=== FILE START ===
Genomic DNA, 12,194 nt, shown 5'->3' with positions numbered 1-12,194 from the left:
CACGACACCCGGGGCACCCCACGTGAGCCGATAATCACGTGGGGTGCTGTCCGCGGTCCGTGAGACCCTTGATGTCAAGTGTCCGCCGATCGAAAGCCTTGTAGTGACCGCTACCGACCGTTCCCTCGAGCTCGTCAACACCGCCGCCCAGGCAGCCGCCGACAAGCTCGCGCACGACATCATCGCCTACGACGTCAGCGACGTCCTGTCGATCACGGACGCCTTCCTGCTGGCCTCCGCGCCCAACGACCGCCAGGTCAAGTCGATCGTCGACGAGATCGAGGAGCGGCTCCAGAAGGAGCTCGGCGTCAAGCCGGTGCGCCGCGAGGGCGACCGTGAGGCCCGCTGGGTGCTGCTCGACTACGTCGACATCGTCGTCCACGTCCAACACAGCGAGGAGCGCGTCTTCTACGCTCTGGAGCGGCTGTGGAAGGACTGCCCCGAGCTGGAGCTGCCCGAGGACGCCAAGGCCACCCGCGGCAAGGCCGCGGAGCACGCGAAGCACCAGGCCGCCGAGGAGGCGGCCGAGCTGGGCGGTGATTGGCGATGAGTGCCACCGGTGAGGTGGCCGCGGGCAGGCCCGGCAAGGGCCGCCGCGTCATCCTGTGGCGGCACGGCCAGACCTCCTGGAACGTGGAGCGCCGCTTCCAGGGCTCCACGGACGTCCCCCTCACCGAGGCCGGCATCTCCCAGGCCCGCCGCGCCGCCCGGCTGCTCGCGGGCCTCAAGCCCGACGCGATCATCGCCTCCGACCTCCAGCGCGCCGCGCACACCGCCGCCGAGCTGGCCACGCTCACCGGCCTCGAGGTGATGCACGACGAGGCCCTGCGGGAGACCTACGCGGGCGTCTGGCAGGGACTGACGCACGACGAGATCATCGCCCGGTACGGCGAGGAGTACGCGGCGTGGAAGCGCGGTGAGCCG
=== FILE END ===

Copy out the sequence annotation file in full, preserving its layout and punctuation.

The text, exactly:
Genomic DNA, 12,194 nt, shown 5'->3' with positions numbered 1-12,194 from the left:
CACGACACCCGGGGCACCCCACGTGAGCCGATAATCACGTGGGGTGCTGTCCGCGGTCCGTGAGACCCTTGATGTCAAGTGTCCGCCGATCGAAAGCCTTGTAGTGACCGCTACCGACCGTTCCCTCGAGCTCGTCAACACCGCCGCCCAGGCAGCCGCCGACAAGCTCGCGCACGACATCATCGCCTACGACGTCAGCGACGTCCTGTCGATCACGGACGCCTTCCTGCTGGCCTCCGCGCCCAACGACCGCCAGGTCAAGTCGATCGTCGACGAGATCGAGGAGCGGCTCCAGAAGGAGCTCGGCGTCAAGCCGGTGCGCCGCGAGGGCGACCGTGAGGCCCGCTGGGTGCTGCTCGACTACGTCGACATCGTCGTCCACGTCCAACACAGCGAGGAGCGCGTCTTCTACGCTCTGGAGCGGCTGTGGAAGGACTGCCCCGAGCTGGAGCTGCCCGAGGACGCCAAGGCCACCCGCGGCAAGGCCGCGGAGCACGCGAAGCACCAGGCCGCCGAGGAGGCGGCCGAGCTGGGCGGTGATTGGCGATGAGTGCCACCGGTGAGGTGGCCGCGGGCAGGCCCGGCAAGGGCCGCCGCGTCATCCTGTGGCGGCACGGCCAGACCTCCTGGAACGTGGAGCGCCGCTTCCAGGGCTCCACGGACGTCCCCCTCACCGAGGCCGGCATCTCCCAGGCCCGCCGCGCCGCCCGGCTGCTCGCGGGCCTCAAGCCCGACGCGATCATCGCCTCCGACCTCCAGCGCGCCGCGCACACCGCCGCCGAGCTGGCCACGCTCACCGGCCTCGAGGTGATGCACGACGAGGCCCTGCGGGAGACCTACGCGGGCGTCTGGCAGGGACTGACGCACGACGAGATCATCGCCCGGTACGGCGAGGAGTACGCGGCGTGGAAGCGCGGTGAGCCG